For laser cutting, there are two basic systems that are commonly used in industrial machining; CO2, and YAG. The CO2 has the larger beam width of 10 µm while the YAG beam width is 1.06 µm. Either system can be used for gapping the embedded cores. CO2 is good for cutting organics while YAG is often preferred for cutting metals and ceramics. In the cutting region, the bulk of the PCB cross section is filled with the ceramic ferrite material. So, for this experiment, the narrow beam YAG laser was selected with the objective of producing a 0.13 mm (130 µm) gap. To optimize the laser cutting, the key parameters include beam power, beam aperture, feed rate, pulse rate, and focus depth. Experimental cuts were made using different power settings, focus levels. Additionally, different focus depths and multiple passes were investigated. After some experimentation, we settled on one pass focused 1 mm below the top surface of the panel and a feed rate of 1.3 mm/s. The cutting distance is 1.78 mm, so the actual cutting time was within 3 s. Forced argon gas was used to cool the cutting surface and blow out slag.
Figure 6: Laser gapped embedded inductors, 10 winding configuration.
Two test panels were fabricated with three different windings configurations; 8, 10 and 12 windings. For each configuration, two rows of 10 units were implemented for each winding implementation. Here, the results are reported for the 10 turn configuration. The first panel was used to experiment with laser settings. Once the settings were established, they were used to run the second panel. Figure 6 shows some of the 10 winding devices. While the objective was to cut a 0.15 mm gap, during the experimentation phase, the gaps were inspected under a microscope and it was noticed that some debris and particulate remained in the gap after laser cutting. Also, inductance was measured after each test cut. Better consistency was achieved by widening the gap to about 0.2 mm. This allowed much of the debris to be blown out of the gap by the laser and forces argon gas. With the wider gap, it was still possible to achieve 10 µH of inductance when using the 10 winding configuration. Table 1 summarizes the laser parameters that were used to cut gaps in the second panel. The inductance data for 20 units of the 10 winding configuration is summarized for each row in Table 2. Before gapping, the cores exhibited an AL value of 1.6 µH/N2. After laser gapping, the AL value diminished to 0.10 µH/N2. This is much lower than the calculated value and is attributed to the wider gap width. For the top row, the average inductance was 11.4 µH, 14% above the design target of 10 µH. For the second row, the nominal value was within 4% of 10 µH. The data in the second row is partly skewed due to the low inductance value of the 10th unit in that row. The laser settings were by no means optimized and further refinement of the gapping process can narrow the data distribution and tolerance.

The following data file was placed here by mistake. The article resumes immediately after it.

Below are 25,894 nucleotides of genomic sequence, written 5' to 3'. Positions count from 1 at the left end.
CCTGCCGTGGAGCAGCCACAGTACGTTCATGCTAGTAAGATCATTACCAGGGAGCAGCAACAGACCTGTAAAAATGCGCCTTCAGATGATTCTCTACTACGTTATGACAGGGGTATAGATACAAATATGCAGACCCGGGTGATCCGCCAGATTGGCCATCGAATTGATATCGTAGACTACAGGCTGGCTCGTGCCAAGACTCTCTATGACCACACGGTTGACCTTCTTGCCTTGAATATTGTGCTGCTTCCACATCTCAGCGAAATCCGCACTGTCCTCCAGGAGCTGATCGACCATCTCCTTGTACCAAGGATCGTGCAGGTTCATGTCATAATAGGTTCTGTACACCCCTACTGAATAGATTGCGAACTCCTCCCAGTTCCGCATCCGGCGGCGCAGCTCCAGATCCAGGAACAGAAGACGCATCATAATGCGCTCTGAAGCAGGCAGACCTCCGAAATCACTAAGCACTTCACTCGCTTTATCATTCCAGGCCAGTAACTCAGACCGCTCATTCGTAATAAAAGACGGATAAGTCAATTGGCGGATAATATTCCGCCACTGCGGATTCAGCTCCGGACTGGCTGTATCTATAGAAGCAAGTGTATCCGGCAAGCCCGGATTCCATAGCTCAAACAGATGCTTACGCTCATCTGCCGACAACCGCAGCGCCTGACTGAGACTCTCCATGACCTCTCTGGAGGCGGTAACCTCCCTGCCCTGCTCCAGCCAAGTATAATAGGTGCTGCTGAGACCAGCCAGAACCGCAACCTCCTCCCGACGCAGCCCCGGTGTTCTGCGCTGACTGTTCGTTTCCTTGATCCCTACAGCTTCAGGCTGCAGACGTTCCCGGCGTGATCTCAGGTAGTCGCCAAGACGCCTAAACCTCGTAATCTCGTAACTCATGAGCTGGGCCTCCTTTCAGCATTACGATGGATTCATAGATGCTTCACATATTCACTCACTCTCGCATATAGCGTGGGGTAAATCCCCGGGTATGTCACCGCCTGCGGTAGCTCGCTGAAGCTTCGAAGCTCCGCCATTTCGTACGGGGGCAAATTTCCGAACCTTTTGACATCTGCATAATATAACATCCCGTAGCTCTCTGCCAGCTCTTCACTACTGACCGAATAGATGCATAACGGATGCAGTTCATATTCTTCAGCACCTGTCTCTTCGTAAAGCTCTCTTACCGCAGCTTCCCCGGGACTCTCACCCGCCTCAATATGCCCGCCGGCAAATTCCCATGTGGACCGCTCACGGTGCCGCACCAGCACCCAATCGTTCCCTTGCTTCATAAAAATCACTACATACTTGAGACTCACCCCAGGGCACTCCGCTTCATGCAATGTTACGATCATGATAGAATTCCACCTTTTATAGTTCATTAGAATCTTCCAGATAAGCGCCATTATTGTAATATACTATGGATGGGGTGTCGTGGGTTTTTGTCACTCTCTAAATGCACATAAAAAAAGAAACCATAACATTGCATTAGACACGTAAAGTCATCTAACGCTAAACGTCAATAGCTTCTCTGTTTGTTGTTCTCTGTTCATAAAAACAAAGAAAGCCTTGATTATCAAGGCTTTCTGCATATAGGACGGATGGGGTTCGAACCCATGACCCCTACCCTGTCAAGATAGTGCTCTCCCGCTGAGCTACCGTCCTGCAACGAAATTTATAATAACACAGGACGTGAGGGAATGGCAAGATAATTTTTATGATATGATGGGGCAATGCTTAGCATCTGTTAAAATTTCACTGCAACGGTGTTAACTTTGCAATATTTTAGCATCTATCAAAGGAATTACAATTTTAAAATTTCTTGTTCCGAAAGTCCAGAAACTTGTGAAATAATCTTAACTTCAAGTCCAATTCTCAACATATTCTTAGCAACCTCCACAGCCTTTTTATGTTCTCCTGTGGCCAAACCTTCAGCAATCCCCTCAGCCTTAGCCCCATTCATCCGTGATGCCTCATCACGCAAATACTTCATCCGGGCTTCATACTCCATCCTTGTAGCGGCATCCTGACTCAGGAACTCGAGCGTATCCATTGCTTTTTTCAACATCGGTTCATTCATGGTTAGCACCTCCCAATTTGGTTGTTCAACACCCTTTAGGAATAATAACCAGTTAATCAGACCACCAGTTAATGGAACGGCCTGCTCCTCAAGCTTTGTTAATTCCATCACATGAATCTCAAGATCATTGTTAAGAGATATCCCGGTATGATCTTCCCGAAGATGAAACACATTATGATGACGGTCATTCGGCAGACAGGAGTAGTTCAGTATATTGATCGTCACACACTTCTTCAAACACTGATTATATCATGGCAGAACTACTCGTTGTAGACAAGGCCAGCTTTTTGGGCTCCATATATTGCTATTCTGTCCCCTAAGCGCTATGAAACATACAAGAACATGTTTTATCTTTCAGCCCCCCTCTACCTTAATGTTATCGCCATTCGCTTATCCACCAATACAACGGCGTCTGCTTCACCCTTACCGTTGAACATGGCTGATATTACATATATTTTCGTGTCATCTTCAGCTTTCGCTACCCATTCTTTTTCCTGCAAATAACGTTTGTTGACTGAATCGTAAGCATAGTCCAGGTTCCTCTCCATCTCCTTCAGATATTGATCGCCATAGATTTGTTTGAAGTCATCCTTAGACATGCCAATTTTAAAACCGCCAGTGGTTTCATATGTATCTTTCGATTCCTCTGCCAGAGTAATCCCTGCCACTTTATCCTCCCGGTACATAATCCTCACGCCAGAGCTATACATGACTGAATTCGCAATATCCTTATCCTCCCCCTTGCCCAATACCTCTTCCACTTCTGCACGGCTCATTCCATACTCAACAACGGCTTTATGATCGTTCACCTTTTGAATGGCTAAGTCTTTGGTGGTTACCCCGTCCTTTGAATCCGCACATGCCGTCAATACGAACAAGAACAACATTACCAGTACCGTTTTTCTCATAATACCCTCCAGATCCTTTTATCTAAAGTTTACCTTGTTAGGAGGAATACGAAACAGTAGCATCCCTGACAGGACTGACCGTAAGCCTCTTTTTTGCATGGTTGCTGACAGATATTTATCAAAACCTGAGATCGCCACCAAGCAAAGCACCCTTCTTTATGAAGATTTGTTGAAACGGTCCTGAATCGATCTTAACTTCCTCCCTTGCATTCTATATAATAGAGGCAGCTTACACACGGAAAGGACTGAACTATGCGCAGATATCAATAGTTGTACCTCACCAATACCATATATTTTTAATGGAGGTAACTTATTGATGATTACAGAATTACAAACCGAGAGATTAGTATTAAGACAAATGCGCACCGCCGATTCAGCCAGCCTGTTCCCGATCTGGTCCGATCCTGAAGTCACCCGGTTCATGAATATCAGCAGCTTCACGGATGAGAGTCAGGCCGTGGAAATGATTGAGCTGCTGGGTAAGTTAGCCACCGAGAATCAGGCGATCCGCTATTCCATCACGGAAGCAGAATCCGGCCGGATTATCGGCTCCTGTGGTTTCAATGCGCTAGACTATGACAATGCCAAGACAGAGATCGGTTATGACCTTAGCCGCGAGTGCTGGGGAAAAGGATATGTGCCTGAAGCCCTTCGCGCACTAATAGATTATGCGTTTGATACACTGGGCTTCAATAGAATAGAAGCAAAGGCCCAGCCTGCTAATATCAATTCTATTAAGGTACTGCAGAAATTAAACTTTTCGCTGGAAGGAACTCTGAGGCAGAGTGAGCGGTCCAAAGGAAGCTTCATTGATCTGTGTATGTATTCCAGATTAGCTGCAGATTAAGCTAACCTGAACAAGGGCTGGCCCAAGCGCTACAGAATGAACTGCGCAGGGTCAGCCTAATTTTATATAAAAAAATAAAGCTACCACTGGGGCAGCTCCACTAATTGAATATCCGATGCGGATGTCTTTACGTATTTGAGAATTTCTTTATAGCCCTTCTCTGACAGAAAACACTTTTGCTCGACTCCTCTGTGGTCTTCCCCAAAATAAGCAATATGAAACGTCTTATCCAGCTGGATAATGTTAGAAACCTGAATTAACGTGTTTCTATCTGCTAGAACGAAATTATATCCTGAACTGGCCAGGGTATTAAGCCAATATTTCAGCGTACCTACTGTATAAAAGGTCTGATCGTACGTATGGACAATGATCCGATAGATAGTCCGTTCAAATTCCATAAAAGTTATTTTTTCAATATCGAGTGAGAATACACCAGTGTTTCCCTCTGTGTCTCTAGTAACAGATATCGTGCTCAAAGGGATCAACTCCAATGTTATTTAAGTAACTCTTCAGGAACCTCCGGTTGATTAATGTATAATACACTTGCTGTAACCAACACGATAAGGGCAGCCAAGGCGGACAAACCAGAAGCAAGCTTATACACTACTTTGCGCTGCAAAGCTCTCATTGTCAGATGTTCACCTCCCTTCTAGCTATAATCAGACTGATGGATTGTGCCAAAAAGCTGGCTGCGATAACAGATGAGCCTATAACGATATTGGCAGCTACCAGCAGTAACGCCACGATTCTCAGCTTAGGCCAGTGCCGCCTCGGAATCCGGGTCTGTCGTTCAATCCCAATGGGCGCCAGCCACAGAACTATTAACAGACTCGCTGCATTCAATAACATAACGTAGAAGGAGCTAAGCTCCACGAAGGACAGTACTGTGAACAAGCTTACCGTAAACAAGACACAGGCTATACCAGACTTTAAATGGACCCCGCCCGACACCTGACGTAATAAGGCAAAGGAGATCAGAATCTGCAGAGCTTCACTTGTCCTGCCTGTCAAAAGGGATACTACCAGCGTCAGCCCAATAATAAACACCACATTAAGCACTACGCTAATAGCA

Table 1: Summary of laser parameters used in the experiment.
In addition to inductance, the winding resistance is another key performance parameter. For power conversion, the winding resistance contributes to power loss and impacts the system efficiency. Table 3 summarizes the winding resistance for the 10 µH inductors. Average resistance is 0.065Ω, which is acceptable for most power converter applications. However, resistance can be reduced further by using heavier Cu foils on the top and bottom layers, and by plating the vias thicker. The vias in this experiment were plated to IPC standard 25 µm. Further resistance reductions can be achieved by plating the vias to 35–50 µm and capping the via barrels with copper.